'One Heart,' 40 by 43 inches, by Karen Staal.

Landscapes, figurative paintings highlight Medford art walk

Semi-abstract paintings of people and realist landscapes are the highlights of the Third Friday Art Walk in downtown Medford happening from 5 to 8 p.m. Friday, Jan. 19.

The Rogue Gallery & Art Center, 40 S. Bartlett St., will showcase "Human Connection: Figurative Paintings by Karen Staal" through Feb. 16 in its main gallery, with an exhibit of landscapes titled "Rogue Impressions and Beyond: Paintings by Sylvia Trujillo" through Feb. 2 in its community space.

Art du Jour Gallery, 213 E. Main St., will feature the landscapes of artist Kim Faucher through January, plus a feature wall of member artists' creations based on the theme "Black and White with a Touch of Color."

The galleries will host receptions during the art walk. Artists will be on hand to discuss their work.

Staal has adopted a positive, hopeful approach in her "Human Connection" exhibit, a departure from a solo show she had several years ago that was a reaction to the violence she saw in the world.

"This is almost completely the opposite," Staal says. "What I'm feeling now is we need to focus more on hope and augment hope in whatever way we can. It doesn't mean that all the paintings are lovey-dovey, but this show is not full of anger or a cry against injustice."

While some of the people in her paintings still appear pensive, many are making an effort to reach out to others in their lives. A man and woman gaze at each other near the ocean; an elderly couple hold hands in a sunset-tinged landscape; jazz musicians team up for improvisations.

Staal says the sky has become an important part of her compositions.

"I'm having a lot of fun lately and using a lot of sky. When you have individuals against the sky as a backdrop, to me that is very exciting. It encourages the possibility of abstraction," she says.

The semi-abstract backgrounds complement the manner in which Staal paints faces and the human figure. She uses confident brush strokes and innovative blocks of color.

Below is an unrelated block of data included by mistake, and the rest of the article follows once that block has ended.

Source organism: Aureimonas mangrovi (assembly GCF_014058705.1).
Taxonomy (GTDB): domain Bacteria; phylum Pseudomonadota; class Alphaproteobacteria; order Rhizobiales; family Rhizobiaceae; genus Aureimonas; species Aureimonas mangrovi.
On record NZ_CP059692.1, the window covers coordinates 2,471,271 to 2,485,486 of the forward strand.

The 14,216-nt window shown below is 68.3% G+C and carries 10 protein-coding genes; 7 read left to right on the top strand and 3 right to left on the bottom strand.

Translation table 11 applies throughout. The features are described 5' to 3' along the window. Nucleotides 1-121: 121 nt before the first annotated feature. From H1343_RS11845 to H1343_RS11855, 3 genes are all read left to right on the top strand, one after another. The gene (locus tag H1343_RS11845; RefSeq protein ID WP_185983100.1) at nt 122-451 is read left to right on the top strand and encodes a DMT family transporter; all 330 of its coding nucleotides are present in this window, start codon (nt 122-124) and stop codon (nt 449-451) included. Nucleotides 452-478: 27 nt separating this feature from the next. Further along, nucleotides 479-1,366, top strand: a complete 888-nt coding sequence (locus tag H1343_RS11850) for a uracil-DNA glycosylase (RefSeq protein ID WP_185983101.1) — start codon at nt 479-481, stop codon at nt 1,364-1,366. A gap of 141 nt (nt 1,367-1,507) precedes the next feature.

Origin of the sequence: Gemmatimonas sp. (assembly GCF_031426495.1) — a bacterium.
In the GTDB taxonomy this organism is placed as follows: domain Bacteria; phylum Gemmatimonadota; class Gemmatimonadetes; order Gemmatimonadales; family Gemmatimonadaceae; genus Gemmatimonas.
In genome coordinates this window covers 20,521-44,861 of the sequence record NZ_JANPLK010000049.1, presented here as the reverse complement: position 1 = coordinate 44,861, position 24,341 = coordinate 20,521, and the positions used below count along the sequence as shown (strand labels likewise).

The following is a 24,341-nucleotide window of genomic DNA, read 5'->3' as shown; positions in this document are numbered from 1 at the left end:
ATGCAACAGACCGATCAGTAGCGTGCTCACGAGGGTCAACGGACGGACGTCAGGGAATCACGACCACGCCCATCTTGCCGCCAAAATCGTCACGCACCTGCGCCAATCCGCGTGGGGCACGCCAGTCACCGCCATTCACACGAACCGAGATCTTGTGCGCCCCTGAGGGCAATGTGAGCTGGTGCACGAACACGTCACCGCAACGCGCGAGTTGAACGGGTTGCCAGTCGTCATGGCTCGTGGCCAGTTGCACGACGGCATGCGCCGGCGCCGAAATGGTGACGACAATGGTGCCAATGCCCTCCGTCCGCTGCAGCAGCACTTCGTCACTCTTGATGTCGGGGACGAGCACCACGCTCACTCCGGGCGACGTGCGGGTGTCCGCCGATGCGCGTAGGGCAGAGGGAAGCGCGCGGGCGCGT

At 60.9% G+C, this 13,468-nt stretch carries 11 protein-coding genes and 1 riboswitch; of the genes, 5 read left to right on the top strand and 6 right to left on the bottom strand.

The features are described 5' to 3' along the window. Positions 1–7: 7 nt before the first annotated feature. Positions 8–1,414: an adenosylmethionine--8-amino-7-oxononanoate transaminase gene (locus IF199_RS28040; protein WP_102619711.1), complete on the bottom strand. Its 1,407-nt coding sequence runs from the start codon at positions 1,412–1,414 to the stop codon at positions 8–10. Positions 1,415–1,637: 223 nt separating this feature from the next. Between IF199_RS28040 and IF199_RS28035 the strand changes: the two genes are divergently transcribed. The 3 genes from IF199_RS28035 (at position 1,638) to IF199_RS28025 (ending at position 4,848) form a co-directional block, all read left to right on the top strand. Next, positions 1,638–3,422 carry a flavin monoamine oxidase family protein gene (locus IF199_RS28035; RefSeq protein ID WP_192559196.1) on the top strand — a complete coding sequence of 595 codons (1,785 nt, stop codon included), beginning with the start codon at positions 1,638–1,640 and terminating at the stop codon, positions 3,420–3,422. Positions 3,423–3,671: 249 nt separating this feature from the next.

Staal says she tries to work out the details of a painting as she goes, rather than being locked into her early concept for a particular piece.

Skies also figure prominently in many of Trujillo's impressionistic landscapes of local scenes.

In a series of small paintings of Grizzly Peak, she captures shifting patterns of cloud and light.

"From my studio in Ashland I have a perfect view of Grizzly Peak," Trujillo says. "Everyone knows that peak, but I've been interested in skies and clouds and different formations that occur."

With clouds constantly shifting, she sketches in the composition of the ephemeral formations, then makes notes on color using oil paints. Then it's time to to make the finished painting inside her studio.

"The clouds change so fast, especially in spring. They say in the spring and fall here, you have all the seasons in one day," she says.

Heavy wildfire smoke that choked the Rogue Valley for much of the summer kept her inside for part of the year, but she made up for lost ground with a flurry of fall paintings.

In "Indian Memorial," dried out grasses glow on a hillside while haze obscures distant mountains. Trees with coral, vermilion, mustard yellow and forest green foliage dot the slopes leading up to a Table Rocks formation in one panoramic painting.

"I like to stay local," says Trujillo, who usually paints outdoors. "There's so much beauty in the Rogue Valley. That's one of the beauties of living here. I don't have to drive very far to find a scene. I just need to find a secluded spot — or at least something that's a little bit off the road."

At Art du Jour Gallery, Faucher's paintings include landscapes, still life works and architectural scenes.

Dark, ominous clouds blow toward a decrepit barn in "Storm Coming," while blue skies and fluffy white clouds grace a Mission-style church surrounded by sage brush in "Our Lady of the Light." "Tea Party" is a medley of cheerful colors with blue and white pottery, tulips, tea and chocolate cake.

"Black and White with a Touch of Color" is a mix of work by member artists Millie Clarke, Dick Woods, Roy Musitelli, Judy Hubler, Virginia Doak, Ruth Heath, Kay Myer and new member artist John Acosta.

Acosta's other new pieces at Art du Jour include an abstract portrait of Jesus, a detailed rendering of the Colosseum in Rome and an Edvard Munch-style painting of a cave titled "Hope and Despair."

Art du Jour Gallery invites artists to enter its People's Choice Exhibit contest of pen, pencil, pastel, colored pencil, graphite or scratchboard art. The entry fee is $20 and entries will be displayed throughout February, with gallery visitors choosing the winner and pieces available for sale. Entry forms are available at the gallery, with art due between 10 a.m. and 4 p.m. on Jan. 31.

See artdujourgallery.com or call 541-770-3190 for more information.

Contact information for the Rogue Gallery is roguegallery.org or 541-772-8188.


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